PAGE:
A public health official will have greater visibility and exposure to such products, and conferring with them at an early stage could potentially avoid duplication of work, and provide insights on the product and demand for it, from the government’s perspective.
In the early stages, when social enterprises are developing prototypes and seeking user feedback, they think of it as ‘feature testing’ rather than a formal field trial. Many of them skip mandatory government processes like getting approvals from local ethics committees and registering with the Clinical Trials Registry of India (CTRI). There is also a wrong perception that these approvals are only meant for new drugs or invasive medical devices.
The CTRI requires all trials to be registered before the first participant is enrolled. Their guidelines state that ‘any researcher who plans to conduct a trial involving human participants, of any intervention such as drugs, surgical procedures, preventive measures, lifestyle modifications, devices, educational or behavioural treatment, rehabilitation strategies is expected to register the trial in the CTRI before enrolment of the first participant’. Many social enterprises are unaware of this, which could be a challenge when it is time to scale.
The holy grail for most health innovations is to partner with the government and secure adoption from the government. Social enterprises often remark about the lack of avenues to partner with the government, and that the process is slow and complicated. While the government needs to do more on this front, social enterprises can also better acquaint themselves with the processes.
For instance, state governments prepare a Programme Implementation Plan (PIP) that lists down all the health initiatives they plan to undertake in the coming year, and the budgets allocated for them.
While the government needs to do more about providing avenues for partnerships, social enterprises can also better acquaint themselves with government processes.
For a programme that will get implemented in April, the process starts in August of the previous year, which means social enterprises who want to be a part of the list should conduct pilots well in advance of that. Many organisations are unaware of this, which is why they miss out on the opportunity.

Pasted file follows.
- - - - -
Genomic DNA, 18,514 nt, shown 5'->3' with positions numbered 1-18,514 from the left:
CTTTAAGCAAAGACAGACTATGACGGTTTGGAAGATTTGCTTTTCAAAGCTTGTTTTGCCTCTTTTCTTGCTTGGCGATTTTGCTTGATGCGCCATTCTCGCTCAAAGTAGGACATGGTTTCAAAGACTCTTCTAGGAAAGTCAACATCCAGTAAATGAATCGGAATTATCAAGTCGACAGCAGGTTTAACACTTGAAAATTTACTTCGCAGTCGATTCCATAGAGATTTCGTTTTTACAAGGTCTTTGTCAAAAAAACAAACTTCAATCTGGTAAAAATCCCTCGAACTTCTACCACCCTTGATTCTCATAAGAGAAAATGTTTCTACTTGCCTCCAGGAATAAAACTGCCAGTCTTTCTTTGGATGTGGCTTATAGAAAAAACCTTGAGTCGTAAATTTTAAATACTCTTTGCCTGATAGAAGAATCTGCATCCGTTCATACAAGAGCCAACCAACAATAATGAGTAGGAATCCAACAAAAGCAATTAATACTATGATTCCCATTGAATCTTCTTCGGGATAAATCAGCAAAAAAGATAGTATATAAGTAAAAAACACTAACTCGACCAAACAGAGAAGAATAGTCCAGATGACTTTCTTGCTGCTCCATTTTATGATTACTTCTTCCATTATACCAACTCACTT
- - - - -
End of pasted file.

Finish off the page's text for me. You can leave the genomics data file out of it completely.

Another opportunity is the National Health Innovations Portal, wherein innovative health solutions can be submitted onto the portal. Solutions are typically selected based on the government’s priorities. Selected solutions then go through rigorous assessments and are compared with other solutions, in terms of their efficacy, cost-efficacy, and so on. The shortlisted ones are invited to participate in a national workshop where they can showcase their product to health departments of all states. This helps open doors for them to expand to multiple states.
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Many primary health centres have small discretionary budgets for procurement that social enterprises can tap into and circumvent the PIP process. Getting buy-in from grassroots government agencies aids one’s chances of partnership at the state or central level. It provides valuable evidence of the efficacy of the product and helps the social enterprise adapt the product to the needs of the state.
Apart from the government, there are organisations such as WISH Foundation, Piramal Swasthya and programmes such as PAHAL that have their own partnerships with state governments, presenting opportunities for social enterprises to deploy their products in public health care settings. If a social enterprise is based out of Bangalore, and has a small team, it might not have the resources to launch a product in the Northeast. But if it can partner with hospitals and other organisations which already have a footprint there, it can leverage their partners’ reach to scale operations.
It is imperative for innovators to focus on developing evidence for the efficacy, efficiency, and cost-effectiveness of their product, and partner early on with key stakeholders to meet the unmet and ever-growing needs of our country.
Innovations in health care are the need of the hour for a country like India, where communities live in remote regions and access is often a challenge. Though the path to scale has many roadblocks, social enterprises show promise in providing equitable access to healthcare.
- The study was conducted as part of a masters in development at Azim Premji University. The full report ‘A Handbook for Social Enterprises’ will be published in early 2020.
- The eight socio-economically backward states of Bihar, Chhattisgarh, Jharkhand, Madhya Pradesh, Orissa, Rajasthan, Uttaranchal, and Uttar Pradesh are referred to as the Empowered Action Group (EAG) states.